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  • Newsletter Issue #981

    April 1st, 2020


    It’s been a while since I’ve posted. So the world copes with the ravages of the novel coronavirus, most Apple Stores remain closed, and speculation is rampant on whether or not new products will appear on time.

    Where is ET when we need them — it?

    Despite the concerns about delays in new Apple gear, the iPad Pro has received a fairly comprehensive upgrade, in large part based on iOS 13.4, which adds fairly capable support for input devices, such as trackpads. It thus becomes more of a laptop replacement than ever, but it’s also closer in concept to the mythical toaster oven and refrigerator by dint of its touchscreen and keyboard/trackpad capability.

    A new MacBook Air drops the controversial butterfly keyboard, which is replaced by a scissor keyboard in the tradition of the Magic Keyboard. It is said to feel better, and it is allegedly more reliable, though it’s not certain whether or not sales were actually hurt by rumors of serious defects.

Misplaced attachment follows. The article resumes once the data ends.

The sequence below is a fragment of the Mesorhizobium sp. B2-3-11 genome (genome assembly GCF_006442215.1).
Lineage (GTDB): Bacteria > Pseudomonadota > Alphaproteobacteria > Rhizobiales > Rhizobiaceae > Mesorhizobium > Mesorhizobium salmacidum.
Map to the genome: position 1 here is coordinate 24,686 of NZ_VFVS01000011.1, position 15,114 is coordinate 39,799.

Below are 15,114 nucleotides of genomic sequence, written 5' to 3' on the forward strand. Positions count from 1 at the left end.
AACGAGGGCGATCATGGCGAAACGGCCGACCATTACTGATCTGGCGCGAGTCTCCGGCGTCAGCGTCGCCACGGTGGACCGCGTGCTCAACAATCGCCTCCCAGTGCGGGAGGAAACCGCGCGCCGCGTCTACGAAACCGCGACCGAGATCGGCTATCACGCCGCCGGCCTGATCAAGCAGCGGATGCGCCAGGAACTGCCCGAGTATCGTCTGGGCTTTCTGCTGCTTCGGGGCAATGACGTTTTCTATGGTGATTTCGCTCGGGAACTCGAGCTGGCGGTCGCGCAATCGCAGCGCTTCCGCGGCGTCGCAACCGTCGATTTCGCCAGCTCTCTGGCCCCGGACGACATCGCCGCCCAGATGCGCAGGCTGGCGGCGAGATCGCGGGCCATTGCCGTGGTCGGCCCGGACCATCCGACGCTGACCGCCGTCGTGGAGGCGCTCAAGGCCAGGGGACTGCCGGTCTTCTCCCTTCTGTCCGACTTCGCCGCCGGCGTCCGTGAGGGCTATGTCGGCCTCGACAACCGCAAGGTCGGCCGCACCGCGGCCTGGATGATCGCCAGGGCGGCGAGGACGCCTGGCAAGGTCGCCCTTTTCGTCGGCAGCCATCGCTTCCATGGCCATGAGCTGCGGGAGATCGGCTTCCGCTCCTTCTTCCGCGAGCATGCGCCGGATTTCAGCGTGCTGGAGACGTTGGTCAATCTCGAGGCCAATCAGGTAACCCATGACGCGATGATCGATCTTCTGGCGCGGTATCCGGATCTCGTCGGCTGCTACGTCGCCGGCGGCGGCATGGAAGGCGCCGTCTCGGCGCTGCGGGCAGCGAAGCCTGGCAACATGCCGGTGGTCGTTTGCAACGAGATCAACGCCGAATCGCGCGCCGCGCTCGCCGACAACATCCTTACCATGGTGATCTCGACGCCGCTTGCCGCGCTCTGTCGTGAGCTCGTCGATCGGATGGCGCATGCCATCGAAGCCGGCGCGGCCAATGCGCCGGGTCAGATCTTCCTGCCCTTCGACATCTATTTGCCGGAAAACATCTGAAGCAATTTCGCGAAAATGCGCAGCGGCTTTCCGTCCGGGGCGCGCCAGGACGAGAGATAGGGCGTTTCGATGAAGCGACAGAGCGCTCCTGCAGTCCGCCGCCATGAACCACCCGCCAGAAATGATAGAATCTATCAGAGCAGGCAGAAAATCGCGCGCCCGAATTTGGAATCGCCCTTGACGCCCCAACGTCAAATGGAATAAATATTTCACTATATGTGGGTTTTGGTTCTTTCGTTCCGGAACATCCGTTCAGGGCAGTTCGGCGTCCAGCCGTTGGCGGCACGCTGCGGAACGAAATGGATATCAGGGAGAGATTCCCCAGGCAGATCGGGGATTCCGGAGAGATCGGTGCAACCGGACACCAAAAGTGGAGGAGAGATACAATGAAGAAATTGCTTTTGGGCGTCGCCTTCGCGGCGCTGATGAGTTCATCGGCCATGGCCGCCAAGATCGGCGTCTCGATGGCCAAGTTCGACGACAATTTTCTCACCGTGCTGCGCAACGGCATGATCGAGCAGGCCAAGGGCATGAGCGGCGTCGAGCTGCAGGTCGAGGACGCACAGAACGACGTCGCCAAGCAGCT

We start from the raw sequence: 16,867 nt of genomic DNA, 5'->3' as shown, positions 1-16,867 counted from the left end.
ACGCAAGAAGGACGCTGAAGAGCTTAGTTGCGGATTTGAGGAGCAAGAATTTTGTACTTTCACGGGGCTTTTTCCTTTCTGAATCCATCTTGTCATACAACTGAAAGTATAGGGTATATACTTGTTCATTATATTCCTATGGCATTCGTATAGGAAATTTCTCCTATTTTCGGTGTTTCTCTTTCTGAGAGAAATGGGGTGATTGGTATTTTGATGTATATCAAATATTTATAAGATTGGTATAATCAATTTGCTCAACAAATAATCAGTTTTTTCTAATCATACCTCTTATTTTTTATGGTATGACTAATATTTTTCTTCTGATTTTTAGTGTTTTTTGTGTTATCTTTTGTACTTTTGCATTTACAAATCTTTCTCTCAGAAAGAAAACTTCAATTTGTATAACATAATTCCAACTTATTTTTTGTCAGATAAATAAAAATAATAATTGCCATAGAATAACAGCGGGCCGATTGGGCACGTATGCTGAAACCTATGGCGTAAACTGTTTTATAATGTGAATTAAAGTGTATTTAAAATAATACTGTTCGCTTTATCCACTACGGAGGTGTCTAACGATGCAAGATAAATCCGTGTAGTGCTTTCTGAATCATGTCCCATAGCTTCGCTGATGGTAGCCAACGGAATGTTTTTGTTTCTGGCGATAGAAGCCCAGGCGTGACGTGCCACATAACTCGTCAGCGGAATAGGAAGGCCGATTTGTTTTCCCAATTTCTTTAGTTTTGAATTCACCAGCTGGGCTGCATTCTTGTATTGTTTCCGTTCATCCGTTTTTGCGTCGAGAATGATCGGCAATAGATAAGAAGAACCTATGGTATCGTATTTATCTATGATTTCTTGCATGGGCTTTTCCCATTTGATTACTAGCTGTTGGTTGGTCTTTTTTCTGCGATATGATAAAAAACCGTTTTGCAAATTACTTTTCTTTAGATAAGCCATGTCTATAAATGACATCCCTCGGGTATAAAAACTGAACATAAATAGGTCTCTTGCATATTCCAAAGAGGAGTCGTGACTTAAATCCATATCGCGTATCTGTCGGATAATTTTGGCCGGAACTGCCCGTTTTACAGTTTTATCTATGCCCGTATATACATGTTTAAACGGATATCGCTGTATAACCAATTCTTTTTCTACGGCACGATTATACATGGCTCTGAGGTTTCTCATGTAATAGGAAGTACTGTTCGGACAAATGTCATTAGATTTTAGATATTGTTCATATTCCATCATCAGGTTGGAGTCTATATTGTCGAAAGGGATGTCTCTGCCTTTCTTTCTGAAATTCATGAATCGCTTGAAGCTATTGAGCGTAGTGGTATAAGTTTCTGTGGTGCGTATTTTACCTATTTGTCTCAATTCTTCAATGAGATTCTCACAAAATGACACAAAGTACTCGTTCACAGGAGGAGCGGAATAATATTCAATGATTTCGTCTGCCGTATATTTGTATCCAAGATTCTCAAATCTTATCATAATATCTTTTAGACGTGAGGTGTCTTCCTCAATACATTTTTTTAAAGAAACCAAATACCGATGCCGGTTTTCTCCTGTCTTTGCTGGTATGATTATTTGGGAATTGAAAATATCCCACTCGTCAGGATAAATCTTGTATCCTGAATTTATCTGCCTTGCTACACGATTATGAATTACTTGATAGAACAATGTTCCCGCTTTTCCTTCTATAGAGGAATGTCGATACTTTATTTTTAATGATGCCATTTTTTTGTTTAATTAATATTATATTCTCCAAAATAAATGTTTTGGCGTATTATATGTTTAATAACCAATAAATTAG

The big news is that a $999 MacBook Air has returned, representing a  lower price with a model that has twice the storage (256GB versus 128GB), and a faster 10th generation Intel CPU. The new processor demonstrates again that clock speed isn’t important, since performance is boosted despite a lower rating. More powerful integrated graphics can drive a 6K display, including the one $5,000 that was designed for the Mac Pro. Perhaps it’s future proofing for the time when 6K displays will be cheap.

    In short, the MacBook Air has become the perfect laptop for the rest of us — and particularly those who felt Macs were too expensive.

    One thing is sure: Until people can gather in public crowds less than six feet apart, physical Apple media events aren’t in the cards. But maybe the virtual sessions will just take over, assuming the experiment with the next WWDC succeeds. Of course, airlines and hoteliers aren’t going to appreciate the lost business.

    So let’s move on…

    During its 2015 investigation of a terrorist mass shooting in San Bernardino, CA, an iPhone 5c work phone was recovered by the FBI. It was reportedly used by one of the shooters and thus the authorities wanted to search its contents for evidence.